Students kept a leadership journal, starting with a list of their most important values. As the year continued, some were able to share from their journal and examine how well they had expressed those important values with others in their class, in their teams, in their community and at home.  

Finally, at the end of the year, we examined Fortune Magazine’s list of the 50 top world leaders. Choosing the top twelve who happened to be leaders in government, business, activism and philanthropy, we discussed what they all had in common. Because the list included male and female, old and young (even a 16-year- old), rich and poor, employers and employees, etc., the common element was obvious. Each leader had been successful in identifying a value within themselves and moving heaven and earth to express and manifest that value. Students’ understanding of leadership and their roles in it had taken a huge jump forward from the first day of class.  

China Foreign Affairs University is the “cradle of diplomacy” for China. All Chinese diplomats must receive training at CFAU, and a large percentage of China’s diplomats have also received undergraduate or graduate degrees at CFAU. It feels good to know this powerful nation’s future is in the hands of those who have a better understanding and passion for leadership.

What might the world reap from the seeds sown in my “leadership crop” this year?

A view of the “new campus” in Sha He area of Beijing
New campus “teaching building” for Freshmen, Sophomores and Juniors
Gate to “Old Campus” in heart of Beijing (Xi Cheng District) Seniors are taught in the main building (shown)
Statue of Founding President Chen Yi in front of Main Building of Old Campus
Lobby of our residence (International Exchange Center)

Sculpture Park in Beijing

A beautiful sculpture park is found just 45 minutes away from our apartment (by bicycle). We’ve been there a couple of times. The sculptures are amazing–from various parts of the world. Here are just a few:

beautiful blossoms
Beautiful blossoms were out in the spring at Beijing’s Sculpture Park
I have to say I haven’t seen works of art quite like this before.
This park has a little amusement park for the children so here is a ride for your child… Not sure kids want to ride with a guy like that……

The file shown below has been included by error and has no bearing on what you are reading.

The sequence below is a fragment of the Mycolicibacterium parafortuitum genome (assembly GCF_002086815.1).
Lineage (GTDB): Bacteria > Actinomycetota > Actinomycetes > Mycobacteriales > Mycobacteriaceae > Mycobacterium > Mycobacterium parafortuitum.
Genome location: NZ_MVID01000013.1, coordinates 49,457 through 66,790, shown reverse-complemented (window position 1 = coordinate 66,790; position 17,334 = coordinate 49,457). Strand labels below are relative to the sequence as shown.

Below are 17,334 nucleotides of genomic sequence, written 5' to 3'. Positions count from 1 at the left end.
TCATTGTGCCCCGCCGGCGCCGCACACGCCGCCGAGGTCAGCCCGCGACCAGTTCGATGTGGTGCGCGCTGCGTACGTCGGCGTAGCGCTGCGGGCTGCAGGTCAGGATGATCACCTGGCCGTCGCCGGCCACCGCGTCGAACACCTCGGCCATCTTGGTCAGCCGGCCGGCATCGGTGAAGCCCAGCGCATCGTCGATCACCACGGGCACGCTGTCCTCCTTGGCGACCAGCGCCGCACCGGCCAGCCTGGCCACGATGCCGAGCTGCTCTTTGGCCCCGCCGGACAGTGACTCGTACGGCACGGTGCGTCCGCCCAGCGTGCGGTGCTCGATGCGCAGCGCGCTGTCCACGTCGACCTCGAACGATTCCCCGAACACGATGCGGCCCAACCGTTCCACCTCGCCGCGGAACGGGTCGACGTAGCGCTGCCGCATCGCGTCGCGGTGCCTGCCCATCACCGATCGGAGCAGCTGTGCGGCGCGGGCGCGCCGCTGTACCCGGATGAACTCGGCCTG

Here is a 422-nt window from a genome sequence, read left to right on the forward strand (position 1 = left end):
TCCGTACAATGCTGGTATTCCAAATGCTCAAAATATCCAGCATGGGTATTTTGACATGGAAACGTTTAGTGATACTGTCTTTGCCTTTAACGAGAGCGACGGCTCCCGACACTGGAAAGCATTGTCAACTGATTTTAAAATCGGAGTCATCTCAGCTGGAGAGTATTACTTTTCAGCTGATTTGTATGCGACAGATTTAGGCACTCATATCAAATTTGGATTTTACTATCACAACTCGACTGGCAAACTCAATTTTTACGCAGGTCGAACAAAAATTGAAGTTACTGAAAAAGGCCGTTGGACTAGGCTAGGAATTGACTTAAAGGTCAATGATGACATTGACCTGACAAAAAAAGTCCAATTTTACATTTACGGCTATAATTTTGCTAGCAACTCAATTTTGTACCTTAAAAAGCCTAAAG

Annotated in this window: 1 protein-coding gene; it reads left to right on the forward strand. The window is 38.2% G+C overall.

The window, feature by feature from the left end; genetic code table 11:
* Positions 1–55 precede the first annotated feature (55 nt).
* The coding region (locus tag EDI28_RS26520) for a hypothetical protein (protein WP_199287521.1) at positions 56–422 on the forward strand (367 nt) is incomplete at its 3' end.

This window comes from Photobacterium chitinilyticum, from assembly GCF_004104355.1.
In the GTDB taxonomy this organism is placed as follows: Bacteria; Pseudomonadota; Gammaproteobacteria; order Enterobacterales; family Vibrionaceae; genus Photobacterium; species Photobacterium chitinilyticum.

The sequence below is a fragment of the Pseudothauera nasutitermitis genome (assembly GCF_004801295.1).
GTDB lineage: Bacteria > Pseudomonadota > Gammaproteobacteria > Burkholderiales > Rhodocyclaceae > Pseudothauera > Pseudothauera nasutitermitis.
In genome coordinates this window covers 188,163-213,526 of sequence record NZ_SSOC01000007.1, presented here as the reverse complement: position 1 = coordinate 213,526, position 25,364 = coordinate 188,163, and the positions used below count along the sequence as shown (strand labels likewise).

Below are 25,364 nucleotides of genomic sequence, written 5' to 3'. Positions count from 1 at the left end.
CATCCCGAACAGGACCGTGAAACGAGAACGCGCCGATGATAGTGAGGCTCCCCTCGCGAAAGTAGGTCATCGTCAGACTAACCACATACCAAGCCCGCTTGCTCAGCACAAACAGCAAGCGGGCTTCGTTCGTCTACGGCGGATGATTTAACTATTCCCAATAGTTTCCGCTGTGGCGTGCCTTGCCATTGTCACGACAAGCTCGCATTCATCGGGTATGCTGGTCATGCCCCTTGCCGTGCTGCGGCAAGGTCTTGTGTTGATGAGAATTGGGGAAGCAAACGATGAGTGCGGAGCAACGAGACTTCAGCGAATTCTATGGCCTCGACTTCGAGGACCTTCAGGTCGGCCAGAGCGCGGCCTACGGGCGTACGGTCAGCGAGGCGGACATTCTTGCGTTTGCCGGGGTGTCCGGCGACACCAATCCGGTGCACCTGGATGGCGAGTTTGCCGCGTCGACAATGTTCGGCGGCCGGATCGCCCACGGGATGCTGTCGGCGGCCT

A Star is Born

A Star is Born

Our university invited us to attend a conference in a “small” town of just 1.2 million people. We accepted the invitation and soon found that we were the guests of honor (token Americans) at a huge “friendship walk” in central China. In XinYang, we were “wined and dined,” put up in a 5-star hotel, and treated like royalty.

At the Opening Ceremonies, we were escorted into a stadium filled with thousands of cheering people. I was given a red jacket with a Chinese flag over my heart, and put on stage with about 11 other foreigners. They introduced me as a distinguished teacher from America while thousands of people cheered, a half-dozen drones flew around our heads, taking pictures, and television cameras recorded everything.

When it came time to leave on the 13 Km walk, we were mobbed by people wanting our picture. Even as we walked away and came to a small village, I stopped to stretch and young boys pulled out their phones to get pictures. My memory is bending over at the waist to stretch my hamstring while a young boy laid on the ground, peering up at my sagging red face with his camera a few inches from my nose. I don’t even want to see that picture. — Chuck Chamberlain

Key to pictures below: 1) Pic with host at dinner 2) Another host at dinner 3) host with Lynne, our school liaison 4) on our walk, these men stared very intently at us, and it seemed they had never seen an American in person. We asked to take their picture 5) workers harvesting tea leaves -so beautiful 6) more greenery on our walk 7) Card playing in hotel lobby, two girls from Kazakhstan and Kyrgyzstan joined us 8) Fellow teacher, Cory, is very tall and a magnet for picture taking 9) little guy and his mom very curious about us 10) trying to stretch, missed the best picture of the boy on the ground getting my face as I bent over 11) forming C-F-A-U with our fingers 12) Introduced as a high muckety muck 13) fellow big shots on stage 14) One of the many drones getting our picture 15) With fellow big shots 16)Chuck, Laraine, Lynn, Cory, and a local helper 17) in our hotel lobby

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Life as a guest big shot “foreigner” can be exhausting
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GuBei You Say? A Chinese “Water Town”

GuBei You Say? A Chinese “Water Town”

Key to images above:

  1. Water Town scene
  2. Water Town scene
  3. Odd figure outside a pub and pizza place in GuBei
  4. “Foreign” teachers from CFAU on our excursion to GuBei, including Chinese Opera Stars
  5. When you see a giraffe leaning against a wall, you just gotta follow suit, right?
  6. Where they dye cloth
  7. Where they dye cloth, and two mysterious creatures hiding in the cloth.
  8. More cloth
  9. Marcus Freitas (from Brazil), Ruth Ann Martin (South Africa), Cory (from Utah) all teaching here at CFAU
  10. A rare scene of outrageous affection
  11. Where they make the wine
  12. Where they make the wine (we tried to let them down easy that “no, we don’t even want a sample.”
  13. Scene within the GuBei town.